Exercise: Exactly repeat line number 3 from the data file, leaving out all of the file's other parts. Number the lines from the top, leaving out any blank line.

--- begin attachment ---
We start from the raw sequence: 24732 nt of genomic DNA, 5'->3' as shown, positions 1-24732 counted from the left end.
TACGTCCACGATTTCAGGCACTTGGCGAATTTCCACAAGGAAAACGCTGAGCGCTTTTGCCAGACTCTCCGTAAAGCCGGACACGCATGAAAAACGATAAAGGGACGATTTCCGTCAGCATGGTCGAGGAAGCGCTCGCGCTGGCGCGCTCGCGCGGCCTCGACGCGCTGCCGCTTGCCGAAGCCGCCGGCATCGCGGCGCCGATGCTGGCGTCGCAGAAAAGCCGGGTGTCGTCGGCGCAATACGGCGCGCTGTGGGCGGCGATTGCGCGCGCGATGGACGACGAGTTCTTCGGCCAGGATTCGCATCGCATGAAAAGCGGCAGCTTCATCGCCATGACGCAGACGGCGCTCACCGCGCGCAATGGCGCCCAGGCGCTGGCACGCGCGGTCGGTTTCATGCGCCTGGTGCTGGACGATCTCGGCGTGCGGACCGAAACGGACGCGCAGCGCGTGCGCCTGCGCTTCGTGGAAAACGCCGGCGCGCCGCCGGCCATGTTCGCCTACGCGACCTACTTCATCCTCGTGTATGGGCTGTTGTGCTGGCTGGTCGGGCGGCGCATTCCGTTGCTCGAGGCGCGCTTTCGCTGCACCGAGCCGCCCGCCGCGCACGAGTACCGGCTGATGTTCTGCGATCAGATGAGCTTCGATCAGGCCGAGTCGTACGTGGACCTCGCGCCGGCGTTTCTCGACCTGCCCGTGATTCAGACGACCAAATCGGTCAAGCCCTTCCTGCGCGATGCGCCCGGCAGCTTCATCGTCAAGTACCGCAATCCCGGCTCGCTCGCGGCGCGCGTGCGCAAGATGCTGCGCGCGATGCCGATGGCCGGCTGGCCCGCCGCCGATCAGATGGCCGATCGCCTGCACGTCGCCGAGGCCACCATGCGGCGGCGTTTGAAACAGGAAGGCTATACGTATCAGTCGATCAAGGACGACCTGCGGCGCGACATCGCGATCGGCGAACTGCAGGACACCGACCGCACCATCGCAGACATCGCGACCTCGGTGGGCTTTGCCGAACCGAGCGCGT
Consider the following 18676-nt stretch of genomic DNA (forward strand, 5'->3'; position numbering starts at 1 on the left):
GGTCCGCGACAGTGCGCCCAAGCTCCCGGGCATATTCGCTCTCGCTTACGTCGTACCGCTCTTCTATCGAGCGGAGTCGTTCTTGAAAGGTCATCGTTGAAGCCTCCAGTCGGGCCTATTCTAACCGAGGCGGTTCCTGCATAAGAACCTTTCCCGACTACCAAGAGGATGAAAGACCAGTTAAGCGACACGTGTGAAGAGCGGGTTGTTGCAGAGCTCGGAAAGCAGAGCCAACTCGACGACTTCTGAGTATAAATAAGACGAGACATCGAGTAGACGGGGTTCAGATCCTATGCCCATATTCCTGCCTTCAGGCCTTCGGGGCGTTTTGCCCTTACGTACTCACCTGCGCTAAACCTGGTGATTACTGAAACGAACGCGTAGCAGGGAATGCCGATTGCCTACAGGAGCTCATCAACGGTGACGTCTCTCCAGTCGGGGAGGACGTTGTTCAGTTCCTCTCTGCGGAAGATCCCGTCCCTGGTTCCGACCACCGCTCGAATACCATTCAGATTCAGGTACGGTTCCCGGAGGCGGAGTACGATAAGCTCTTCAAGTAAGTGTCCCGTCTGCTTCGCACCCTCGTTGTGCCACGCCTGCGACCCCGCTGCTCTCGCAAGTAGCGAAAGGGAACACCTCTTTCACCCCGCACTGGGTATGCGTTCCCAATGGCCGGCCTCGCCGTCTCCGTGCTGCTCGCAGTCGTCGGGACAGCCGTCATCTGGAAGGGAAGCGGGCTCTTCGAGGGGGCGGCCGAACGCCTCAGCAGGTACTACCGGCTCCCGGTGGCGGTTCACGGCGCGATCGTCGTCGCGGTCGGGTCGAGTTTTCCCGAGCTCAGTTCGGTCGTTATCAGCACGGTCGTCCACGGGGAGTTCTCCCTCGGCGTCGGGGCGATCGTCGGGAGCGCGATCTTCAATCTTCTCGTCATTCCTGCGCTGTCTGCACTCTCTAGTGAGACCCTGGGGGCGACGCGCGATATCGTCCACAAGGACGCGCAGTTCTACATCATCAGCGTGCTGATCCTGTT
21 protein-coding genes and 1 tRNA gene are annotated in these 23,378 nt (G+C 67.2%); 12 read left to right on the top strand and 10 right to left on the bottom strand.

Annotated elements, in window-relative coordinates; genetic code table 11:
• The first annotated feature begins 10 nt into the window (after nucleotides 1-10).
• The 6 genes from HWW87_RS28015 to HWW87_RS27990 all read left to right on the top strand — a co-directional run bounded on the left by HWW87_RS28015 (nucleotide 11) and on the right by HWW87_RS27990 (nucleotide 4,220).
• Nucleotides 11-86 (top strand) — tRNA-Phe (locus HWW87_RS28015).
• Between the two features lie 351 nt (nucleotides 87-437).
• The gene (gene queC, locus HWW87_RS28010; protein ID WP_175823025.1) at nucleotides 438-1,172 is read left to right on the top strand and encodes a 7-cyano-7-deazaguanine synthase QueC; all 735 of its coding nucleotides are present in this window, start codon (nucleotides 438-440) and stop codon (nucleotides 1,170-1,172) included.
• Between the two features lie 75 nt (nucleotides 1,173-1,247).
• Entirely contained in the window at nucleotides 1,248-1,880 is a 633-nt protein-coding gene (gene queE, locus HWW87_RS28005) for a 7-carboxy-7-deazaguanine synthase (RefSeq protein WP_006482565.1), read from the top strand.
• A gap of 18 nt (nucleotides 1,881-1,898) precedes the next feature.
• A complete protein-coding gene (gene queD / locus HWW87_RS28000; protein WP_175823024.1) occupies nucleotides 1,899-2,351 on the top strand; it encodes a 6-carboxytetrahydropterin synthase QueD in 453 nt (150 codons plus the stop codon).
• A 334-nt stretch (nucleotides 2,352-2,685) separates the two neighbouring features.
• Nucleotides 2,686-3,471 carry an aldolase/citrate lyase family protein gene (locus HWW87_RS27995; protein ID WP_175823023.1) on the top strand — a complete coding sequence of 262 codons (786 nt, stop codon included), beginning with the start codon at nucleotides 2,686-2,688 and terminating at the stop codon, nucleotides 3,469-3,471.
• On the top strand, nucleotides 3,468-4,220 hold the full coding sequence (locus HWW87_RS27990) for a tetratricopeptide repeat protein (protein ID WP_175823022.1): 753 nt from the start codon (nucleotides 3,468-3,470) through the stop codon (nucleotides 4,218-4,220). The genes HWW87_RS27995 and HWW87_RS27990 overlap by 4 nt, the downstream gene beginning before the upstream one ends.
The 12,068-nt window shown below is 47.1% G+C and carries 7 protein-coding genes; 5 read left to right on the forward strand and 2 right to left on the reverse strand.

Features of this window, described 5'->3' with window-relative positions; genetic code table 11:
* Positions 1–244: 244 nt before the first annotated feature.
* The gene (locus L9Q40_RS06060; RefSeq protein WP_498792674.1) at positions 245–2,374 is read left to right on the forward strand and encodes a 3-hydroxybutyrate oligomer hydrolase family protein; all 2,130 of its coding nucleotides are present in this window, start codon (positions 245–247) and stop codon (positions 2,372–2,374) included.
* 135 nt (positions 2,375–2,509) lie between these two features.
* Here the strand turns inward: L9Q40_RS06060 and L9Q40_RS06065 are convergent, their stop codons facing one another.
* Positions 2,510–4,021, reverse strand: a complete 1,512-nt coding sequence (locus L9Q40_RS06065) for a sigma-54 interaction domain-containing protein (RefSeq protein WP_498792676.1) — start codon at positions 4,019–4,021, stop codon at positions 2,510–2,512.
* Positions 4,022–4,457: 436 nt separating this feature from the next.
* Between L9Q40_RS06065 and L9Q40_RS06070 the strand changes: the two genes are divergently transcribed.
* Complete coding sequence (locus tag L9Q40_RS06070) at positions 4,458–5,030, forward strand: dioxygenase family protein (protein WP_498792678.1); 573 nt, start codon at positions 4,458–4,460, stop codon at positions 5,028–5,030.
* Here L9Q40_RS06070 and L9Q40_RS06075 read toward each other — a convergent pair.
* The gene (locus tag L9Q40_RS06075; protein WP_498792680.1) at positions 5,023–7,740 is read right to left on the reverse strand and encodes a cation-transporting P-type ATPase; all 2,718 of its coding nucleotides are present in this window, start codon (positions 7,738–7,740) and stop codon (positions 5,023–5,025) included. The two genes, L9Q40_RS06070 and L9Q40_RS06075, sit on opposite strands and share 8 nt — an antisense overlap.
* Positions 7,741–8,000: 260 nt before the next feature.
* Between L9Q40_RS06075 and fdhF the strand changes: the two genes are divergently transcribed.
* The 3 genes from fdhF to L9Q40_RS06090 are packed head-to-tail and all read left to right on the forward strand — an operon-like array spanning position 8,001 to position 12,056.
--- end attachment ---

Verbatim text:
Consider the following 18676-nt stretch of genomic DNA (forward strand, 5'->3'; position numbering starts at 1 on the left):